Russ Wilde publishes a TechNotes newsletter for Bow Valley College and has generously giving me permission to share highlights of it. Below is an exerts that I think you will find very interesting about more new tools. Some of which I have already reviewed here.
The Useful Web—Bonus Edition!
The past six weeks has seen an absolute blizzard of new and innovative tools released on the Web. I’ve been collecting links and trying to decide which ones to share with you, but there are just so many and they are all so good—I couldn’t handle the pressure of these weighty decisions anymore! So, dear readers, I present here a special, giant-sized bonus issue of “The Useful Web.”
A quick note: Web tools are great, but remember that some people use them to create content that can be objectionable to other users. Be sure to think critically when you evaluate any Web tool or resource for use in your practice.
Tools for Collaborating and Sharing
The best part of Web 2.0 for educators is the emphasis on sharing and collaborating. Everything from documents, spreadsheet, presentation slides, music, video, and lecture notes can be created, edited, and shared by online groups. The sites presented below are some of my favorites, but there are many more available.
Zoho Show - The site’s home page says it all, “Create presentations from anywhere, present it remotely. Export it offline - it’s simple & free.” This tool works well and lets you import existing PowerPoint presentations. Also check out Zoho Writer and Zoho Sheet for more document collaboration fun.
Google Documents and Spreadsheets - Office-style documents right on the Web and integrated with your existing Google account. Hard not to like this one.
Thumbstacks - A lot like Zoho Show, this tool lets you create and present PowerPoint-style shows right on the Web without any additional software. Check out the demo presentation.
Slideshare - OK, this is another Web presentation tool, much like Zoho and Thumbstacks. But it has a great interface and really deserves a look before you choose the service you want to start a relationship with.
NoteMesh - This site is designed to allow students to share their class notes. From the site:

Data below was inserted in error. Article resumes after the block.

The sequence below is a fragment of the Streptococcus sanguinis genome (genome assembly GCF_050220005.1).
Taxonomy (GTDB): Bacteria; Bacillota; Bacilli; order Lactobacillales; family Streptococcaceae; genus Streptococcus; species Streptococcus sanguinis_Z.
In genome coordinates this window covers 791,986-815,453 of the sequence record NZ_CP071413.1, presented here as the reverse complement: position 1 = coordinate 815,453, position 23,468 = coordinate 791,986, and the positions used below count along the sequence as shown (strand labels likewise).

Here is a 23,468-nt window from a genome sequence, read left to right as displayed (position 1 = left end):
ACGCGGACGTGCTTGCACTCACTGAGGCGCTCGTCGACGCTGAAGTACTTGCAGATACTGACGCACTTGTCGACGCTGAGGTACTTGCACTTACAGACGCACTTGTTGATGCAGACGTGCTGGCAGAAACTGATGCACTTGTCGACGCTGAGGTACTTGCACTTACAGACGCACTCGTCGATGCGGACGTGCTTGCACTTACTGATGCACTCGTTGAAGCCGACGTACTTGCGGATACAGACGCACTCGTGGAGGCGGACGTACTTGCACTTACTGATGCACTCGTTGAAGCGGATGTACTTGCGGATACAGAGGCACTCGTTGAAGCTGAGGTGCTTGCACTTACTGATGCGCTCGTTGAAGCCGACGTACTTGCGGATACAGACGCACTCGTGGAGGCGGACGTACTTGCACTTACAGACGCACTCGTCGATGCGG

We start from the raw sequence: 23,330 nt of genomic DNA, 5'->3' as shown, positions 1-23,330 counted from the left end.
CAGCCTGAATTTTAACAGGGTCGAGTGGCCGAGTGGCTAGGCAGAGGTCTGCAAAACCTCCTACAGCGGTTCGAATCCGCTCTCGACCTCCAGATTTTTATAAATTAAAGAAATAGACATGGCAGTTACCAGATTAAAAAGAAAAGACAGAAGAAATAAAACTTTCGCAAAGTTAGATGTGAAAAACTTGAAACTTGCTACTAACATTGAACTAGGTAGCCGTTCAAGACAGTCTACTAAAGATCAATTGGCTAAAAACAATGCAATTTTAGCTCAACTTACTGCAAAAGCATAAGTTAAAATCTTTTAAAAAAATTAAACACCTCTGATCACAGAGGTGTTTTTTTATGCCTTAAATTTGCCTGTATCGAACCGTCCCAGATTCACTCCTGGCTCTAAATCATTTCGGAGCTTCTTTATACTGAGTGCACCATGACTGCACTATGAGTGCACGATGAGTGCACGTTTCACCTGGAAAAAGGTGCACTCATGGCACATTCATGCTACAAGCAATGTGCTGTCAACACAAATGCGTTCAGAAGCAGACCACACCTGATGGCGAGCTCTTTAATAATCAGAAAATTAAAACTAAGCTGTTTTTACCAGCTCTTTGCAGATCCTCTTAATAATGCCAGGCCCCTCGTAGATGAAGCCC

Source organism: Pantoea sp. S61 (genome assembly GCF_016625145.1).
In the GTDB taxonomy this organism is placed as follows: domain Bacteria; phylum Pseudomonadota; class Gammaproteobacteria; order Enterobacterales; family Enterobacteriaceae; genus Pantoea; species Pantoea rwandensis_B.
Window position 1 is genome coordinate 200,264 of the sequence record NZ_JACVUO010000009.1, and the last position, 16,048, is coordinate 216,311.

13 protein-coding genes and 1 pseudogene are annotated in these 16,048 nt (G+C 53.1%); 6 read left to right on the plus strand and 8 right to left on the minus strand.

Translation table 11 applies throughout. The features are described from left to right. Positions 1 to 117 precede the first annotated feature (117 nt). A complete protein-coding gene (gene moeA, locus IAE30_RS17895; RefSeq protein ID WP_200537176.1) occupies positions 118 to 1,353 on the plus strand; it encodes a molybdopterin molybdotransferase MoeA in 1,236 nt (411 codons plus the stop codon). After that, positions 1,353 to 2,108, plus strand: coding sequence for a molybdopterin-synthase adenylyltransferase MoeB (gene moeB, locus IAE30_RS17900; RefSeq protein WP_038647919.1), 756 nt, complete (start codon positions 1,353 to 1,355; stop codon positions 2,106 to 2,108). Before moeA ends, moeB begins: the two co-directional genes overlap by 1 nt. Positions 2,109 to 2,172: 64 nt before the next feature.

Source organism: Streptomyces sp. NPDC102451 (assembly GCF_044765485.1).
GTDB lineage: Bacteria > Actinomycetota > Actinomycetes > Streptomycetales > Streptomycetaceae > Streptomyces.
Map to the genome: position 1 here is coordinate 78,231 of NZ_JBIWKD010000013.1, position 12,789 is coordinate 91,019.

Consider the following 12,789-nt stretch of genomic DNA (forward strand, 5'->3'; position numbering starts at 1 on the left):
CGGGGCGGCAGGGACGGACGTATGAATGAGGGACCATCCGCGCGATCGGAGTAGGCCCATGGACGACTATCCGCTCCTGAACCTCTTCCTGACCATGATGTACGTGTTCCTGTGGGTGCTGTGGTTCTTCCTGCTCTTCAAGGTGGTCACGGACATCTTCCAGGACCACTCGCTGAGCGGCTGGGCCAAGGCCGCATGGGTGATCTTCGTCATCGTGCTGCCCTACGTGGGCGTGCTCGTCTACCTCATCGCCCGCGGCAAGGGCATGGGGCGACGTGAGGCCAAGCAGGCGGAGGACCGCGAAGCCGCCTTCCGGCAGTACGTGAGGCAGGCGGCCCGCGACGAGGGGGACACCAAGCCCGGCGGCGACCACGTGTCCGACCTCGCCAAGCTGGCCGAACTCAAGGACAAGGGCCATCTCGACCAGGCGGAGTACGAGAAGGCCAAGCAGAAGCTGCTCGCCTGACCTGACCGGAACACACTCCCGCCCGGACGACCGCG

“NoteMesh is a free service that allows college students in the same classes to share notes with each other. It works by creating a wiki for individual classes that users can edit. Users are free to post their own lecture notes or contribute to existing lecture notes. The idea is that users in the same class can collaboratively create a definitive source for lecture notes.”
I know this might make some people cringe as it seems to make it easier to skip classes. But I see it as a great tool for our busy learners to help each other succeed by working together, despite the many other responsibilities that fill their lives.
NoteCentric - Similar to NoteMesh, but with a bit more emphasis on storing personal class notes rather than sharing. It includes great WYSIWYG test editing tools and I suspect this could be a nice tool for instructor’s and students alike.
Tools for Creating Media
Splice - Need to record some audio or even mix music and commentary for a presentation? This tool allows you to make custom mixes right on the Web using either live or pre-recorded audio. The emphasis is definitely on creating and sharing music, but the tools will work for any audio project.
Jumpcut - Hey, if we’re going to edit our audio online, why not do video as well? This service—now part of the Yahoo! family—allows you to upload and modify video clips, then mix them with audio to make movies. Amazingly easy to use.
MapLib - This is a bit primitive looking but could be quite useful. It allows you to upload any picture and then use the tools from Google Maps to explore by moving around and zooming in and out. This would be a great way to present a large or highly detailed diagram that can’t be properly viewed when reduced to fit on the screen.